The study was published online July 7 in the journal Arthritis Care and Research.

COVID-19 pandemic: Study finds many employees working from home may use it as ‘an excuse to drink’

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Photo: JAVIER LARRAONDO/iStockphoto

Brentwood, TN — Drinking alcohol while working from home may be an emerging concern during the COVID-19 pandemic, with 1 out of 3 respondents to a recent survey saying they’re more likely than usual to do so.

Alcohol.org – a resource of the American Addiction Centers, a national provider of addiction treatment services – in late March conducted an online survey of 3,000 U.S. adults working from home “to find out how many are using their new office setup as an excuse to drink.”

In general, 35% of the respondents said they were more likely to consume alcohol while self-isolating, while 22% said they’ve stockpiled alcohol over other food and drink items while isolating. Beer was the beverage of choice for 38% of the respondents, followed by cocktails (26%), wine (21%) and straight spirits (15%).

“These are stressful times as many employees struggle with having to adapt to a home working environment, in which distractions are abundant and alcohol may seem like a good solution,” an alcohol.org spokesperson said on the website. “There are a number of accessible online resources available if you suspect substance addiction, such as support helplines, chat rooms and forums.”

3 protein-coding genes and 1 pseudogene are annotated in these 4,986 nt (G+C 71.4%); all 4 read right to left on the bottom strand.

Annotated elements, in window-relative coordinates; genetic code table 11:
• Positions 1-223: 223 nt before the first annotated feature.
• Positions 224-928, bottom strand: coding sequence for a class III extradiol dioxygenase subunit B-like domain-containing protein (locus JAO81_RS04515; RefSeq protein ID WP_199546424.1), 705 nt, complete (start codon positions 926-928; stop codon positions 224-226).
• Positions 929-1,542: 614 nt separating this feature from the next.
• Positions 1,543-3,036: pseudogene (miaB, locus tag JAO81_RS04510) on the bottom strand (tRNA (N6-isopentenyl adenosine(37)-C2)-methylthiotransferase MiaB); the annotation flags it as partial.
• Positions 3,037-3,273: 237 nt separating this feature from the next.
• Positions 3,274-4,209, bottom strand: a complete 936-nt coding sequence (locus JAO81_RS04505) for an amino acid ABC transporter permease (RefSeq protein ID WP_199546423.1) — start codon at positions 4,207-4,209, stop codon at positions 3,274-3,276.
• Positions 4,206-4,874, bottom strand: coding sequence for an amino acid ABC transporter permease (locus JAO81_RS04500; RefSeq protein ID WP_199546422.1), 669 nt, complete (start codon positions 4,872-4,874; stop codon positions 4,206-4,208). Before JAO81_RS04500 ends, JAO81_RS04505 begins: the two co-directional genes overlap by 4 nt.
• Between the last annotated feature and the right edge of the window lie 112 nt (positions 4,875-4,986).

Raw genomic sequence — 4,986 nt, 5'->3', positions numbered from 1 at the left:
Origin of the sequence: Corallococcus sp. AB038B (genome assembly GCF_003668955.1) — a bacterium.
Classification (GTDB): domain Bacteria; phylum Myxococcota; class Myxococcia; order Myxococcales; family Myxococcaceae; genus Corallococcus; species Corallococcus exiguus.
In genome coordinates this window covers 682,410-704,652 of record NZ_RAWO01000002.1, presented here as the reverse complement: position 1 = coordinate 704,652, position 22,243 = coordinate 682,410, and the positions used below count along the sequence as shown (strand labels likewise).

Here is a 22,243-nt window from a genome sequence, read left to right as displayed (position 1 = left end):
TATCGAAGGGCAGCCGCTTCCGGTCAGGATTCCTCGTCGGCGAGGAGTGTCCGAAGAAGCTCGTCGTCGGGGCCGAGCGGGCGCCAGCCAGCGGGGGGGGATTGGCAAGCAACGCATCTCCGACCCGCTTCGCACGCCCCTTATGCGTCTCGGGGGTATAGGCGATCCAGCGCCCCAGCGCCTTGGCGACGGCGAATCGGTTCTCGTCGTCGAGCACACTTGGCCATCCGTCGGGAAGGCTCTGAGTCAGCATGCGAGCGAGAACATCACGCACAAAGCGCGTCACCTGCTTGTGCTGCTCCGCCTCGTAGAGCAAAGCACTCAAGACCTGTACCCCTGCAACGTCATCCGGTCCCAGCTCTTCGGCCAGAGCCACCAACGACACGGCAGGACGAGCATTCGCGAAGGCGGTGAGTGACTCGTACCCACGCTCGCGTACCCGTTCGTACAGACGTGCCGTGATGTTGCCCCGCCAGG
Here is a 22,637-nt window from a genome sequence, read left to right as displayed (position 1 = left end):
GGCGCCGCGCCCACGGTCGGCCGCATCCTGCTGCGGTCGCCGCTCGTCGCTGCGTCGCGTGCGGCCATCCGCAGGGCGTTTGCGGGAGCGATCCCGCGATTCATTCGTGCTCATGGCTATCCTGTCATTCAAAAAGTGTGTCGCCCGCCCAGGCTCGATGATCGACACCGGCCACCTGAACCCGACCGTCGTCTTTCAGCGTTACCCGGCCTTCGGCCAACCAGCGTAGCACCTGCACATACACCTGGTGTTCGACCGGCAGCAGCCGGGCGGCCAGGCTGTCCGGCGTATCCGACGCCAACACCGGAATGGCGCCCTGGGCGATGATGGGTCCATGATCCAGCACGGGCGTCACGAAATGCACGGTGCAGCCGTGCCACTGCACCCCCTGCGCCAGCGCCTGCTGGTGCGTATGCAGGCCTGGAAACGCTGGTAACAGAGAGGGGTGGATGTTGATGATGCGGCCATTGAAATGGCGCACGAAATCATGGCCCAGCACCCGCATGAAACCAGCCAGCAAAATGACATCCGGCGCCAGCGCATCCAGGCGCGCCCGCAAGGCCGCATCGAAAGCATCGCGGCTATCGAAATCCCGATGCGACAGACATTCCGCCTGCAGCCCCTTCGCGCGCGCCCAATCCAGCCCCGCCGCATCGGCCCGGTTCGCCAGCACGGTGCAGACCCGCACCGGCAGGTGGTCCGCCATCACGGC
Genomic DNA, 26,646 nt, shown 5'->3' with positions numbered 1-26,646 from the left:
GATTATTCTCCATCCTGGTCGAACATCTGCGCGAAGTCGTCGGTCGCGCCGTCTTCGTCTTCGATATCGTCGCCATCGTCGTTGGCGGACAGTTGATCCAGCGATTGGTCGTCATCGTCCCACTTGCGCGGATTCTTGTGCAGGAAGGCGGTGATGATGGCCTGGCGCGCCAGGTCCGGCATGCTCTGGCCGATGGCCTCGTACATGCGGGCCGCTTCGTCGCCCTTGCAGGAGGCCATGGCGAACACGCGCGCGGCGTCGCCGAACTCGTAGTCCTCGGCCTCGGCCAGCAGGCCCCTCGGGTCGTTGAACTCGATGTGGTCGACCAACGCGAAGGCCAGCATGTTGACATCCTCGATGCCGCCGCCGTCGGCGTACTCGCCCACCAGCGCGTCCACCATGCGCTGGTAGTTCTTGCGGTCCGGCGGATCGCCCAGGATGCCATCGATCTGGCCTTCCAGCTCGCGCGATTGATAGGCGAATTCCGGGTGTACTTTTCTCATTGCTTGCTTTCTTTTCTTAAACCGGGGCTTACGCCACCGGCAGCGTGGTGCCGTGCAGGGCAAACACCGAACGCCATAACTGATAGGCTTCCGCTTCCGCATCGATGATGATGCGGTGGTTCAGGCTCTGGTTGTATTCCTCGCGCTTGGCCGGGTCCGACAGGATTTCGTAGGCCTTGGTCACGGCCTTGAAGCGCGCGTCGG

The survey results were published on the website April 2.

People using household cleaners, disinfectants in unsafe ways during pandemic, survey finds

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Photo: Floortje/iStockphoto

Washington — Washing foods with bleach, applying household cleaning or disinfectant products to the hands or skin, and intentionally inhaling or ingesting these products are among the “non-recommended, high-risk practices” nearly 2 out of 5 U.S. adults say they have tried to prevent contracting COVID-19, results of a recent survey indicate.

Researchers from the Centers for Disease Control and Prevention, including the agency’s COVID-19 response team, looked at data from an online survey of a nationally representative cohort of 502 U.S. adults. The survey – conducted May 4 – included questions about general knowledge, attitudes and practices related to the use of household cleaners and disinfectants, as well as about specific information regarding cleaning and disinfection strategies for preventing the transmission of COVID-19.

Among the 39% of the respondents who reported they had engaged in these high-risk, unsafe behaviors within the past month: